Urban Wildlife – 4.22.22

Dear College of Science Faculty and Staff, Right outside my kitchen door on Tuesday was a turkey. It was smart in glossy brown, striped and spotted feathers, making its gobbling sound. My yard is fenced to keep the dog in, but the turkey had entered somehow, and now looked contemplatively at the neighbor’s yard. It’s amazing to me that turkeys can fly at all, given their shape, but it must be true, for in a moment the turkey was next door. Urban wildlife seems very important. Our urbane, campus squirrels foraging outside Cabot, the rabbits on the lawns by Curry, the confident robins all over, and bumble bees bravely seeking out Northeastern flowers outside Richards. They give us a true glimpse into a different life. For most people (and 70% of us now live in cities), it may be the only wildlife you see. The privilege of seeing an elephant or kudu in the wild is rare, and even in a zoo it’s not so frequent, and can you truly love and respect animals you’ve never seen for real?    Of course, by VR you can almost experience elephants in the wild, in a clunky way. Have you seen Upload? It’s a wildly creative series that explores substituting death with uploading your personal map to a VR venue, where you can ‘live’ forever and stay connected (sort of) to those you left behind. Mind you, the sumptuous breakfast buffet there is pretend, and you need a lot of gigabytes to live comfortably. Tellingly, the aspiration is to ‘download’ back to a real body, still in risky experimental stages. Which brings us back to my turkey and our campus squirrels. This is real, precious wildlife, and how important to encourage plantings that have pollen for insect nutrition, and that provide shelter for animals in our cities. On Earth Day 2022, let’s honor urban wildlife, making their homes alongside our own.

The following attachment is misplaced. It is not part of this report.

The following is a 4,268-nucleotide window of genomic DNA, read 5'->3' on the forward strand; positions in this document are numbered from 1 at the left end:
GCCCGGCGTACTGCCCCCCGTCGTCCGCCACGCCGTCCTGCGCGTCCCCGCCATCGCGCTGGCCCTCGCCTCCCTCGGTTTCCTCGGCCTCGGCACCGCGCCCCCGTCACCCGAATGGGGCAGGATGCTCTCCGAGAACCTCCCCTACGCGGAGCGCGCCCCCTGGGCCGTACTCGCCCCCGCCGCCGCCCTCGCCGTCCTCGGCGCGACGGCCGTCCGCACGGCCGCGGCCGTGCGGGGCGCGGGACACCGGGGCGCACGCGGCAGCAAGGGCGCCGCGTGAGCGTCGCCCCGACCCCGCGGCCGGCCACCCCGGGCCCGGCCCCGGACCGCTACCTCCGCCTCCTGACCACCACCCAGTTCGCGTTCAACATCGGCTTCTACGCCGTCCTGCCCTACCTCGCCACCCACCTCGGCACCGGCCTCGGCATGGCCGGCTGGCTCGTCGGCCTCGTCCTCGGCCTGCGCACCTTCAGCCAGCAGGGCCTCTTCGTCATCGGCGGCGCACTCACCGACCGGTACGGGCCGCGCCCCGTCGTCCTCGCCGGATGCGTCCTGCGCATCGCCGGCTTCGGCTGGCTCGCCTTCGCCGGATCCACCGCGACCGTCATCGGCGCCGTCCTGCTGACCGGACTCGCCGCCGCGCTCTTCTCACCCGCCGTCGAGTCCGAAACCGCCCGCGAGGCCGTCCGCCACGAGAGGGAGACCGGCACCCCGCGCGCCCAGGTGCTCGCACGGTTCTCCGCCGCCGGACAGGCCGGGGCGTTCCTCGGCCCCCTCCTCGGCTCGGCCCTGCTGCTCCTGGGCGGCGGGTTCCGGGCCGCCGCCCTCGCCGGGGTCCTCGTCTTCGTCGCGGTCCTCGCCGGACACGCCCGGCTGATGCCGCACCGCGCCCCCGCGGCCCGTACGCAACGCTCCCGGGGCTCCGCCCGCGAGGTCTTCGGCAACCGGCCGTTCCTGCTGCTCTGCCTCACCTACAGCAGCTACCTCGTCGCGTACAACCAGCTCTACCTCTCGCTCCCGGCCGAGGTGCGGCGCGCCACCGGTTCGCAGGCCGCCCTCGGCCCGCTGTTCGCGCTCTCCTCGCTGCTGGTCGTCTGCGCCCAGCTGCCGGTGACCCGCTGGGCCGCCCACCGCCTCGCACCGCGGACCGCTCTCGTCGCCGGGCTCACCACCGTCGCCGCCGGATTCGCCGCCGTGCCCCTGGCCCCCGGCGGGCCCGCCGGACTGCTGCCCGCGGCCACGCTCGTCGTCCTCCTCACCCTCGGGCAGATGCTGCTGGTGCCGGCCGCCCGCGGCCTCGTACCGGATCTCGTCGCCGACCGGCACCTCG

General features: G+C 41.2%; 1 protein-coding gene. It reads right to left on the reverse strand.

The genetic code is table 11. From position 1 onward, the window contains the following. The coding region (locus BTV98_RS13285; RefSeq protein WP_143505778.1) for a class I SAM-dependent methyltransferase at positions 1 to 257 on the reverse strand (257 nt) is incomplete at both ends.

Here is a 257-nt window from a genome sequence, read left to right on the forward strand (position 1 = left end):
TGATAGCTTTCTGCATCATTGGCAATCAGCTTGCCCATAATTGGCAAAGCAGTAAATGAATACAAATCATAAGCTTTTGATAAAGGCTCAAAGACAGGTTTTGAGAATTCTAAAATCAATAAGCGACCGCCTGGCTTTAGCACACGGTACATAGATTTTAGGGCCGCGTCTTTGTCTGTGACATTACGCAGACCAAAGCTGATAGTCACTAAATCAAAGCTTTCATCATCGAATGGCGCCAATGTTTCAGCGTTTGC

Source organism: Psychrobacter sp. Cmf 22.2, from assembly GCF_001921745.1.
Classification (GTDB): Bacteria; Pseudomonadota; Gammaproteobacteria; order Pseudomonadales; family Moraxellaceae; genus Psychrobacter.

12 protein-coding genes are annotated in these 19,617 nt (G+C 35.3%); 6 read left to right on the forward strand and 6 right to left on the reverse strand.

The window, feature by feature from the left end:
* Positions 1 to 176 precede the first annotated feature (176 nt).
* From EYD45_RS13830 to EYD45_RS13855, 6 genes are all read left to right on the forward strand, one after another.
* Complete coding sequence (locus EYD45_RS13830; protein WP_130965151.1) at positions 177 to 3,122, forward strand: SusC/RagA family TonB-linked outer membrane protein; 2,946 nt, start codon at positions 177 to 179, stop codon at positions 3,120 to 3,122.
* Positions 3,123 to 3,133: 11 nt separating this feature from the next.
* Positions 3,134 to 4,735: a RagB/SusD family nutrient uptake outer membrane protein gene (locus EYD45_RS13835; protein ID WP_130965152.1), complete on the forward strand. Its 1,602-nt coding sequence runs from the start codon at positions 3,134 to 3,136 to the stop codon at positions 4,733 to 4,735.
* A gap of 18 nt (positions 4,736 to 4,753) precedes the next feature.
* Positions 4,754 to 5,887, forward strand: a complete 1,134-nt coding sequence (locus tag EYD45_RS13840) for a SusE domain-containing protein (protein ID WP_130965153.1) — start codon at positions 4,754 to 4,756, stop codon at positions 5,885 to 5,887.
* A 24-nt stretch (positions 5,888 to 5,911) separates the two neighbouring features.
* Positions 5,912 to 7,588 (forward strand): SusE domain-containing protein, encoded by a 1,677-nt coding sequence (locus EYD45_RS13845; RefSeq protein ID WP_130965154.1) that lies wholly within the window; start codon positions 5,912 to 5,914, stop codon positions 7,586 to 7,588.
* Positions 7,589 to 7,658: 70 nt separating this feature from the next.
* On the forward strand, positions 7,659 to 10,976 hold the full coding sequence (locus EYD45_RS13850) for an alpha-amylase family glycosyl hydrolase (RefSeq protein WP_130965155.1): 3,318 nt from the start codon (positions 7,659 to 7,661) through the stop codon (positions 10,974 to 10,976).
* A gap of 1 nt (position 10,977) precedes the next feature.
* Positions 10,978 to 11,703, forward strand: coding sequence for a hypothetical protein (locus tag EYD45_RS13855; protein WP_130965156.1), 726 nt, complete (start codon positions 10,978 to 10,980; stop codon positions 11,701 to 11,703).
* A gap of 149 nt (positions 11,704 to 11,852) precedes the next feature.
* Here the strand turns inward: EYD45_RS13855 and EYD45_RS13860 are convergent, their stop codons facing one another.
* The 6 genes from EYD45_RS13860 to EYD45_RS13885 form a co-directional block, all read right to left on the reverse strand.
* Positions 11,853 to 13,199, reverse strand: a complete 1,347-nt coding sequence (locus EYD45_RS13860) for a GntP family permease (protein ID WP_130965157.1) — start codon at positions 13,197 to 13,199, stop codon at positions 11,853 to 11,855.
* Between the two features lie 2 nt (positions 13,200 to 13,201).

Best regards,

dean signature

Hazel Sive PhD
Dean, College of Science
Northeastern University